— Critical Miscellanies (Vol. 3 of 3) - Essay 9: The Expansion of England • John Morley

... does not care to go ashore," interposed the son. "It is vitally important to him that he find the schooner and join his friends aboard. In fact, I may add that a very considerable sum in the way of a profitable business deal depends upon ...
— The Submarine Boys on Duty - Life of a Diving Torpedo Boat • Victor G. Durham

... of her father she had still to face. So far she had the utmost difficulty in getting on to that vitally important matter. The whole of that relationship persisted in remaining obscure. What would happen when next morning she returned to ...
— Ann Veronica • H. G. Wells

... received was carried out to its consequences with absolute literalness, and the State avenged itself by a single act on the individual wrong-doer. The result was that, in the infancy of the commonwealth, every offence vitally touching its security or its interests was punished by a separate enactment of the legislature. And this is the earliest conception of a crimen or Crime—an act involving such high issues that the State, instead of leaving its cognisance ...
— Ancient Law - Its Connection to the History of Early Society • Sir Henry James Sumner Maine

... inspiring consciousness breathed into her by Savonarola's influence that her lot was vitally united with the general lot had exalted even the minor details of obligation into religion. She was marching with a great army; she was feeling the stress of a common life. If victims were needed, and it was uncertain on whom the lot might fall, she ...
— Romola • George Eliot

... begun, ripened soon to intimacy, and so were the eyes of Bean first opened to mysteries that would later affect his life so vitally. He was soon carrying wood and coal up the back stairs of Mrs. Jackson, in return for which the lady ministered to him in her professional capacities. At their first important session on a rainy Saturday ...
— Bunker Bean • Harry Leon Wilson

... practical teachings of the wise no question that vitally concerned the individual man was considered beneath their attention. Like the wise modern teacher they made no distinction between the religious and the secular. Everything that influenced man's acts and ideals possessed for them profound religious import. ...
— The Makers and Teachers of Judaism • Charles Foster Kent

... are not given a chance upon the stand to tell the story of their lives. This must be guarded against and steps taken to have their statements given in such a way that they are audible and intelligible. A few lessons in elementary elocution are generally vitally necessary. The man with the bassoon voice must be tamed, and the birdlike old lady made to chirp more loudly. But all this is the self-evident preparation which must take place in every case, and ...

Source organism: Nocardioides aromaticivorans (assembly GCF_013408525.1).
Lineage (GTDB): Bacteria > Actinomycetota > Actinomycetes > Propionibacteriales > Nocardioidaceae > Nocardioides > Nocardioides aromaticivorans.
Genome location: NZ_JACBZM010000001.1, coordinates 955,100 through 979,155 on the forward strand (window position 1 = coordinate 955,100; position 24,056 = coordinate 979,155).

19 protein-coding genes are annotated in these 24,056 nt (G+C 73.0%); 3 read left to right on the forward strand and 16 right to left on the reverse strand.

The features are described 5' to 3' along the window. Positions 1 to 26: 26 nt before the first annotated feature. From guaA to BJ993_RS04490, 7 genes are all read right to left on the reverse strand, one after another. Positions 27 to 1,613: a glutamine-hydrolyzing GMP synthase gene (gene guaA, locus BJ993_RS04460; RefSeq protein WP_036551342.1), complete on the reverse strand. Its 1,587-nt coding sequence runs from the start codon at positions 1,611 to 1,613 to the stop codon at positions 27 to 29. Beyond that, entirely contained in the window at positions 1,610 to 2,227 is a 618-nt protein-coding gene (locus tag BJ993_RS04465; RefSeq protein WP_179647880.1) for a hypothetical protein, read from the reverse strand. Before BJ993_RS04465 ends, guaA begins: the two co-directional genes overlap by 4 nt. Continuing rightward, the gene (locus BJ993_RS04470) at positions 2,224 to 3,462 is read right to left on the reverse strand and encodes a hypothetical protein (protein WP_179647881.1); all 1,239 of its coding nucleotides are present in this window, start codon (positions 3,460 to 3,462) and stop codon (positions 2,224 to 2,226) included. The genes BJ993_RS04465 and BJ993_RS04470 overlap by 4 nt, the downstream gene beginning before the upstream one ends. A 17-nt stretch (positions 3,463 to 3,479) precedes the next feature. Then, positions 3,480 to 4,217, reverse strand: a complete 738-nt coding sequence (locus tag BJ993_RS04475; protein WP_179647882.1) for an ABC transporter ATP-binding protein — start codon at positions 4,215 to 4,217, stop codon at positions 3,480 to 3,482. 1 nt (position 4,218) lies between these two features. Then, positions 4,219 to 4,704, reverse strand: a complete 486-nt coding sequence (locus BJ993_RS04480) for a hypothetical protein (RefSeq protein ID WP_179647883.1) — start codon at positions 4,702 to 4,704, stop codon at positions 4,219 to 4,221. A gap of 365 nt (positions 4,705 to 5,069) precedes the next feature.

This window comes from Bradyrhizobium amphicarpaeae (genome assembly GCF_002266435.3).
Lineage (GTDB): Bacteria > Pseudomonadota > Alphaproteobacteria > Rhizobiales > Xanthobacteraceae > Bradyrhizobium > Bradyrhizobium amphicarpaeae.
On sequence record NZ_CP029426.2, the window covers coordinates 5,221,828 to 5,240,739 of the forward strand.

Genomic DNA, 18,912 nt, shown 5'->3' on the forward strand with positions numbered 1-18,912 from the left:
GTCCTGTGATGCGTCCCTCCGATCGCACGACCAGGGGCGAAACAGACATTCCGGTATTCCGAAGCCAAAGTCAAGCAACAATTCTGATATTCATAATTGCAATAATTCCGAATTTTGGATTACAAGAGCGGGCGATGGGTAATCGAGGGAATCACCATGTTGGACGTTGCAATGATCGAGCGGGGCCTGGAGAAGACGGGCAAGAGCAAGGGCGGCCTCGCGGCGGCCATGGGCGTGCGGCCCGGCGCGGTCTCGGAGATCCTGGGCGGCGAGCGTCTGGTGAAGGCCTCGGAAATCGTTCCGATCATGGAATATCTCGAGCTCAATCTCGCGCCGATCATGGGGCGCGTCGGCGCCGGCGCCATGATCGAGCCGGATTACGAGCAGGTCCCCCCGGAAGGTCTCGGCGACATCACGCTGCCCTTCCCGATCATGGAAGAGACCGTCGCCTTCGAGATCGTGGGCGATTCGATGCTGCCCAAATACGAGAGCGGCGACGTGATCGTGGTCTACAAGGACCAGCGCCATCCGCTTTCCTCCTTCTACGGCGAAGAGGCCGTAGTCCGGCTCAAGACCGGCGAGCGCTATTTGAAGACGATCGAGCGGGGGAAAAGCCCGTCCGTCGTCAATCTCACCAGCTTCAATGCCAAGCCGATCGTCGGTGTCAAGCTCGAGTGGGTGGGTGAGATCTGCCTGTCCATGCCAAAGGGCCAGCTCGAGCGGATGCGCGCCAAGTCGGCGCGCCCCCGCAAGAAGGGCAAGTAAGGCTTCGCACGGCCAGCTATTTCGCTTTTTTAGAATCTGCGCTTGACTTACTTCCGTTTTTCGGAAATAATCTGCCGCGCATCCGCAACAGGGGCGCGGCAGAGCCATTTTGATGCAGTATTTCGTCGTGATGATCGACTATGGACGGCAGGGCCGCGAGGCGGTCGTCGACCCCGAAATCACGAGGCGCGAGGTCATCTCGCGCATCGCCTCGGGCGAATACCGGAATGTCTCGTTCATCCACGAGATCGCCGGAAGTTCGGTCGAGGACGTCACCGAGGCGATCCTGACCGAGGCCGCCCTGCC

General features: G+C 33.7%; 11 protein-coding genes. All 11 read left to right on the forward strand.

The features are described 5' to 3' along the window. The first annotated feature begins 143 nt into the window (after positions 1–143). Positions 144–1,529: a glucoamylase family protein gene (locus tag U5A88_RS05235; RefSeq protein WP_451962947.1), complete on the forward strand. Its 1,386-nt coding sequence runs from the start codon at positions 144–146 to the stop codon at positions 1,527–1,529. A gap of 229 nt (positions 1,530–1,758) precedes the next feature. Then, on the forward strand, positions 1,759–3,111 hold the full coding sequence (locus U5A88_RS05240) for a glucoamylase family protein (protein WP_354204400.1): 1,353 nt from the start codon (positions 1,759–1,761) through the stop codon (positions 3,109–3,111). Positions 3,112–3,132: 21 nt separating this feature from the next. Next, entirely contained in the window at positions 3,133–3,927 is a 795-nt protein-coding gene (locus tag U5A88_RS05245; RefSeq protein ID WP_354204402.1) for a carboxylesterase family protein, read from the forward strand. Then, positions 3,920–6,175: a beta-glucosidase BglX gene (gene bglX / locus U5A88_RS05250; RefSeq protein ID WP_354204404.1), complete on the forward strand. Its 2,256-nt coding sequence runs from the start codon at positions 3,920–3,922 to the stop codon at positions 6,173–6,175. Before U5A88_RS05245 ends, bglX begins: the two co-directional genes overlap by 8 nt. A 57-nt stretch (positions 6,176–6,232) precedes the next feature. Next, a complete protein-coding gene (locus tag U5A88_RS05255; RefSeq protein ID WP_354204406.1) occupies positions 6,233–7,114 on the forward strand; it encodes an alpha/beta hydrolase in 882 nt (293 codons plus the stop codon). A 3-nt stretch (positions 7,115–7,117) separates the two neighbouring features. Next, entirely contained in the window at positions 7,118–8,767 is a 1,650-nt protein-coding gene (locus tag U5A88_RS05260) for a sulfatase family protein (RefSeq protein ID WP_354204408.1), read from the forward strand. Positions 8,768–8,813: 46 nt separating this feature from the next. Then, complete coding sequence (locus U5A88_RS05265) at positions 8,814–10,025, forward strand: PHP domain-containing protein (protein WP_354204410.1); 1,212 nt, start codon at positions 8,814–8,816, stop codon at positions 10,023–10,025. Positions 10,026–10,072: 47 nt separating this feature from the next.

— Courts and Criminals • Arthur Train

... to pay for a prize of infinite value. I am the last man to contend that preferential trade alone is a sufficient bond of Empire. But I do contend that the maintenance or creation of other bonds becomes very difficult, if in the vitally important sphere of commerce we are to make no distinction between our fellow-citizens across the seas and foreigners. Closer trade relations involve closer relations in all other respects. An advantage, even a slight advantage, to Colonial imports in the great British market would tend ...
— Constructive Imperialism • Viscount Milner

... arrived at this conclusion that was to so vitally affect and change my after life, when the door of the barn creaked suddenly open and a man appeared who, espying me where I sat crouched among the hay, stooped to view me over. For a moment I blinked, dazzled by ...
— Peregrine's Progress • Jeffery Farnol

... Trent and Trieste. But Austria, in that grudging maximum of concession which she finally offered to Italy's minimum of demand, insisted upon taking the sentimental or knavish view of the Italian attitude: she would yield the more Italianated parts of the territory in dispute, not the vitally strategic places. Nor would she deliver her concessions until after the conclusion of the war—if ever!—after she had got what use there was from the Italians enrolled in her armies fighting Russia. For Vienna to regard ...
— The World Decision • Robert Herrick

... now jumping from one sizzling frying-pan into another. He had become vitally interested in the growth of women's clubs as a power for good, and began to follow their work and study their methods. He attended meetings; he had his editors attend others and give him reports; he collected ...
— The Americanization of Edward Bok - The Autobiography of a Dutch Boy Fifty Years After • Edward William Bok (1863-1930)

... a widespread conviction that Socialism will come and, in coming, vitally affect for good or ill every life. Millions of earnest men and women have enlisted themselves beneath its banner in various lands, and their number is steadily growing. In this country, as in Europe, the spread of Socialism is one of the most evident facts ...
— Socialism - A Summary and Interpretation of Socialist Principles • John Spargo